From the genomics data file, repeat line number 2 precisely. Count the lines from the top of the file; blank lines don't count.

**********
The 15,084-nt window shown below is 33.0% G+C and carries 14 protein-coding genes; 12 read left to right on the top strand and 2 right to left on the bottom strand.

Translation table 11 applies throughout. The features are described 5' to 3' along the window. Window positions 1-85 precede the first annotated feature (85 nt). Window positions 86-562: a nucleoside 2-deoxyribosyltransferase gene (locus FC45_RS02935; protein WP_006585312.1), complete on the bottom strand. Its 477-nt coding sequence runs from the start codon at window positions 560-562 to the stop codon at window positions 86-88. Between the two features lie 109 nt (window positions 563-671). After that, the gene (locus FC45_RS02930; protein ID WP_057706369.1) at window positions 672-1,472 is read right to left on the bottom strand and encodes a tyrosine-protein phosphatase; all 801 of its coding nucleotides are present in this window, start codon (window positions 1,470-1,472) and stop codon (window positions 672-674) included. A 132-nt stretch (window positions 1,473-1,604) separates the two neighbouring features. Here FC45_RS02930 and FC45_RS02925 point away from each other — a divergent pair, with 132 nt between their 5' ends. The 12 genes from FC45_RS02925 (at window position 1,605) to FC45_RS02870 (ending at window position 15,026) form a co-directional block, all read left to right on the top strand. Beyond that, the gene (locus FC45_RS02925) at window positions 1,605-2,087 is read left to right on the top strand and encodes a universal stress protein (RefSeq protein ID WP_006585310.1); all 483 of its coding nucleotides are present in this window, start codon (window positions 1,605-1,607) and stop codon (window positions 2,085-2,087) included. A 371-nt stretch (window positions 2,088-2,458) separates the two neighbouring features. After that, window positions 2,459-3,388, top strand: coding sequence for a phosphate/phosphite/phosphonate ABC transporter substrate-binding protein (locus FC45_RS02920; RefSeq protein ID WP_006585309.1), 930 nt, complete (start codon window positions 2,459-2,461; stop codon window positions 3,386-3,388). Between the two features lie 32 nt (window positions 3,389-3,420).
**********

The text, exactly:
Translation table 11 applies throughout. The features are described 5' to 3' along the window. Window positions 1-85 precede the first annotated feature (85 nt). Window positions 86-562: a nucleoside 2-deoxyribosyltransferase gene (locus FC45_RS02935; protein WP_006585312.1), complete on the bottom strand. Its 477-nt coding sequence runs from the start codon at window positions 560-562 to the stop codon at window positions 86-88. Between the two features lie 109 nt (window positions 563-671). After that, the gene (locus FC45_RS02930; protein ID WP_057706369.1) at window positions 672-1,472 is read right to left on the bottom strand and encodes a tyrosine-protein phosphatase; all 801 of its coding nucleotides are present in this window, start codon (window positions 1,470-1,472) and stop codon (window positions 672-674) included. A 132-nt stretch (window positions 1,473-1,604) separates the two neighbouring features. Here FC45_RS02930 and FC45_RS02925 point away from each other — a divergent pair, with 132 nt between their 5' ends. The 12 genes from FC45_RS02925 (at window position 1,605) to FC45_RS02870 (ending at window position 15,026) form a co-directional block, all read left to right on the top strand. Beyond that, the gene (locus FC45_RS02925) at window positions 1,605-2,087 is read left to right on the top strand and encodes a universal stress protein (RefSeq protein ID WP_006585310.1); all 483 of its coding nucleotides are present in this window, start codon (window positions 1,605-1,607) and stop codon (window positions 2,085-2,087) included. A 371-nt stretch (window positions 2,088-2,458) separates the two neighbouring features. After that, window positions 2,459-3,388, top strand: coding sequence for a phosphate/phosphite/phosphonate ABC transporter substrate-binding protein (locus FC45_RS02920; RefSeq protein ID WP_006585309.1), 930 nt, complete (start codon window positions 2,459-2,461; stop codon window positions 3,386-3,388). Between the two features lie 32 nt (window positions 3,389-3,420).